Predominant modes of perception and folk narrative

Mokslo publikacijos / Scientific publications
Document Type:
Knygos dalis / Part of the book
Anglų kalba / English
Predominant modes of perception and folk narrative
In the Book:
Storytelling human: Lithuanian folk tradition today / compiled and edited by Lina Būgienė. Boston, Massachusetts : Academic Studies Press, 2020. P. 3-27
Reikšminiai žodžiai: Tautosaka; Tautosaka; Mįslės; Pasakojimas; Folklore; Folk Traditions; Storytelling; Riddles.
Mįslės; Mitai. Legendos. Padavimai / Myths. Legends. Stories.
Folk Traditions; Riddles; Storytelling.
Summary / Abstract:

ENThis article was inspired by fieldwork I conducted with a colleague several years ago - a 2011 expedition to the municipality of Rietavas, in the Žemaitija region of Lithuania. Because I am a researcher of riddles and know that it is quite difficult to document them (they often need to be dragged out of people), I began my research by investigating which riddles from this region had already been recorded. This regions riddles have been collected for a long time-more than 150 years. In the second half of the nineteenth century, the publisher of the first Lithuanian calendars, Laurynas Ivinskis, lived in Rietavas. Ivinskiss calendars often contained a considerable amount of folklore, so I anticipated that his collections, which contain riddles, would likely include a good number of such texts recorded in Rietavas and the areas surrounding it. As I perused the collections it became clear that the majority of the riddles he used came from printed sources, as he used a careful system of abbreviations in rewriting them. For example, in Ivinskiss largest collection of riddles, out of 340 riddles only 43 are transcribed without abbreviation, indicating that the majority were rewritten from other authors. Some of these riddles, or variations on them, were recorded from sources in the Rietavas area in later years so they were likely collected by Ivinskis himself. In addition to these, another 150 or so riddles were recorded.The material collected during the fieldwork trip led me in a completely different direction. It did not especially surprise me (I did not expect to record a great number of riddles), but it left me somewhat saddened: only one informant was able to remember a total of four riddles, while other interviewees could only say that, while they remembered knowing riddles and enjoying them in childhood, they simply could not remember any. The results of this trip once more confirmed what many folklorists have stated verbally and on paper about the almost complete extinction of old folklore forms and genres, and the need to begin looking at folklore itself in a new way. [Extract, p. 3]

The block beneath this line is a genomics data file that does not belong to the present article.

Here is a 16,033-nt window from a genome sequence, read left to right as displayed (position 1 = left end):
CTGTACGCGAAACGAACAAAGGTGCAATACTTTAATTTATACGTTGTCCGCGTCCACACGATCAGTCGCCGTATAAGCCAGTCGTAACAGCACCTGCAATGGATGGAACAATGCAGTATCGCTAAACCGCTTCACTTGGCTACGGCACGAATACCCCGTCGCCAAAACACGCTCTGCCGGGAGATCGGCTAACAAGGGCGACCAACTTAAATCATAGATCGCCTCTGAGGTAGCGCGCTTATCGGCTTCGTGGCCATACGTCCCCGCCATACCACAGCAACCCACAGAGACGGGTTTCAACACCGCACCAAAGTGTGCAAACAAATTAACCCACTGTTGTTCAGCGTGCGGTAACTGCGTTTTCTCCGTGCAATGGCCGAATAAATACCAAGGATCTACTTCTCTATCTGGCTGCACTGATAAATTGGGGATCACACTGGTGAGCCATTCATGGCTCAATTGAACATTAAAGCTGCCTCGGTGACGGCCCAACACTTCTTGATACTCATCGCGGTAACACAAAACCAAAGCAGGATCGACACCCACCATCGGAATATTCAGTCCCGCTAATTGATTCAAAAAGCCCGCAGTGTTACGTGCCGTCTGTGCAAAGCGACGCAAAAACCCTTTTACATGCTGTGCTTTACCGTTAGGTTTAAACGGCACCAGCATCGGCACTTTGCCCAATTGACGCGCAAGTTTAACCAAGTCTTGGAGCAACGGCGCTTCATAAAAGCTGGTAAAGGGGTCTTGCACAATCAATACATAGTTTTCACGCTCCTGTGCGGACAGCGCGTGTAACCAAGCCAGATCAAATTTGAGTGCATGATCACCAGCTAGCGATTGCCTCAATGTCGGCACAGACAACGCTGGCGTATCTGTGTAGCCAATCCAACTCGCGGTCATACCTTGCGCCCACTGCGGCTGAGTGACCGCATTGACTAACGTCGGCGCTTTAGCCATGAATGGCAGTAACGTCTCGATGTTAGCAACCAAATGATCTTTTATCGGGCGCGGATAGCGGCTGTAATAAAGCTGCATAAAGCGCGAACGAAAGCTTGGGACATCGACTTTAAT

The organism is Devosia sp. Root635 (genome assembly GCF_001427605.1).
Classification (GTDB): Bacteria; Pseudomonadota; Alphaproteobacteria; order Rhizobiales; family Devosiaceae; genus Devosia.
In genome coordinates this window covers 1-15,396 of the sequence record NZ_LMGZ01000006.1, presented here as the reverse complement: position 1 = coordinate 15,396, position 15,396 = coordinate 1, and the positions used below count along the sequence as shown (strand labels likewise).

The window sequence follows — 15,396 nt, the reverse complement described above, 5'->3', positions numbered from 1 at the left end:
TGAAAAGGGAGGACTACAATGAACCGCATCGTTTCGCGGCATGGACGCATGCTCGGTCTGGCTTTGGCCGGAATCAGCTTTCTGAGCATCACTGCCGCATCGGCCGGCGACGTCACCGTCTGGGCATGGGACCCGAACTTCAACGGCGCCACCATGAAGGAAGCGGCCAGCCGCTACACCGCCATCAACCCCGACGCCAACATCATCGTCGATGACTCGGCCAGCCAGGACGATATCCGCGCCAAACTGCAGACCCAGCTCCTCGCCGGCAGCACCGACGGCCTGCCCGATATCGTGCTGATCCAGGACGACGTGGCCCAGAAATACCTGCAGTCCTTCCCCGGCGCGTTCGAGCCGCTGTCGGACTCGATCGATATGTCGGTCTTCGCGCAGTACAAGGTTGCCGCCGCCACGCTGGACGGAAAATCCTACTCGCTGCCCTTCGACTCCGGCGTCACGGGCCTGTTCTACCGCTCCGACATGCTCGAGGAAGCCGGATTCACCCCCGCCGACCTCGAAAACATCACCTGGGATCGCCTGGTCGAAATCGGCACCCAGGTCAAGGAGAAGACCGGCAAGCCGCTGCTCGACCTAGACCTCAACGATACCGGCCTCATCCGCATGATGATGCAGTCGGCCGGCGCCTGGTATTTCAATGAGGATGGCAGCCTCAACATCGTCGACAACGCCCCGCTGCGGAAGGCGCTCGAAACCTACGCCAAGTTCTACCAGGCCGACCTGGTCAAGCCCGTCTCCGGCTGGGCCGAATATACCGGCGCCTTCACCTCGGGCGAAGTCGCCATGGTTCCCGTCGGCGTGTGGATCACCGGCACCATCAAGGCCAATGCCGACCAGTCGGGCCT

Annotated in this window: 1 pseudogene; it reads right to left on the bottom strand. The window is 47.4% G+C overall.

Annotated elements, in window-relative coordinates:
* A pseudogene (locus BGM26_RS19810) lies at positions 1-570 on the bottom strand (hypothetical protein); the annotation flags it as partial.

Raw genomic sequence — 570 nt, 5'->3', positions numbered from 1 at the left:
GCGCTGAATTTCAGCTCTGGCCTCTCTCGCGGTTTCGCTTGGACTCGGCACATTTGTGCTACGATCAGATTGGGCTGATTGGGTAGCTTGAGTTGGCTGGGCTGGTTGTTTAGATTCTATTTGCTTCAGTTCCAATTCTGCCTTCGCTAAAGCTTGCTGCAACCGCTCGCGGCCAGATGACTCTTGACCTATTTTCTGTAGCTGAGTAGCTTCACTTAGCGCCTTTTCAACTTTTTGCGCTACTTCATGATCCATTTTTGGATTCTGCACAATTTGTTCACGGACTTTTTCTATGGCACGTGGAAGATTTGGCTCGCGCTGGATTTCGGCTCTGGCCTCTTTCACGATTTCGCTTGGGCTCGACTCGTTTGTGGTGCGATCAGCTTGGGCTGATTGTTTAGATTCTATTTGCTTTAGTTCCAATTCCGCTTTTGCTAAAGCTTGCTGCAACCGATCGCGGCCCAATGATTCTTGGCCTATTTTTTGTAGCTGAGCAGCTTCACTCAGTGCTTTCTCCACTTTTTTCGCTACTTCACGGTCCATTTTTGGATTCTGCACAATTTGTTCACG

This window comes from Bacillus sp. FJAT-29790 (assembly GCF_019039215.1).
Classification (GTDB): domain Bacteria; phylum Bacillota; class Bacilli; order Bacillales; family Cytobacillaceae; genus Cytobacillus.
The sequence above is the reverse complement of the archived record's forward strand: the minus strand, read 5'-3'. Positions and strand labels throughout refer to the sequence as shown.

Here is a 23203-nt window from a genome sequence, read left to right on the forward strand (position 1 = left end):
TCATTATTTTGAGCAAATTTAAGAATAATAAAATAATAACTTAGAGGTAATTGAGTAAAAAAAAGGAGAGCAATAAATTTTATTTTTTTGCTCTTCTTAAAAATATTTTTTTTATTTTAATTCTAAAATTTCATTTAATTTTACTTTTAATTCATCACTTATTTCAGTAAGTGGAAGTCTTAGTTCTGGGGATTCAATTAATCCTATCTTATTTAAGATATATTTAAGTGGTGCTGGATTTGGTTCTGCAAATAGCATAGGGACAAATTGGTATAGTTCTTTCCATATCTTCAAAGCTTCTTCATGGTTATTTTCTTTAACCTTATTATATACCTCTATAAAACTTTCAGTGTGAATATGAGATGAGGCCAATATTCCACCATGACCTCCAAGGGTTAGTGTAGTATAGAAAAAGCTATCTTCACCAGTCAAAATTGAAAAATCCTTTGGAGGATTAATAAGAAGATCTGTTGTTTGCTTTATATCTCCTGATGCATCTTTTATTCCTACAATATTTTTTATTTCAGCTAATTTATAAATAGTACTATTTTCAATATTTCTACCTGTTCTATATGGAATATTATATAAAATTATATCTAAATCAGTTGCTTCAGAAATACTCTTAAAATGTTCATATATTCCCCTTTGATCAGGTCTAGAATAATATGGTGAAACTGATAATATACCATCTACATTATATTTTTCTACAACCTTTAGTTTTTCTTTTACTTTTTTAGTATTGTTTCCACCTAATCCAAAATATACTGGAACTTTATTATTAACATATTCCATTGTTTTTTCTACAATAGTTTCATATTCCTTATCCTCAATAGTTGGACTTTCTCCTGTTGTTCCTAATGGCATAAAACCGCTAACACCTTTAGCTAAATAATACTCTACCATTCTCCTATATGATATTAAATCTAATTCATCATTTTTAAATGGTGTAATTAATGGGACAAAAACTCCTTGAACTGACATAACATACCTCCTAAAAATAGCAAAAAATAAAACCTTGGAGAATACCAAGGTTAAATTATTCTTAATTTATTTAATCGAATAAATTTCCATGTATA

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2023-05-12 14:28:49
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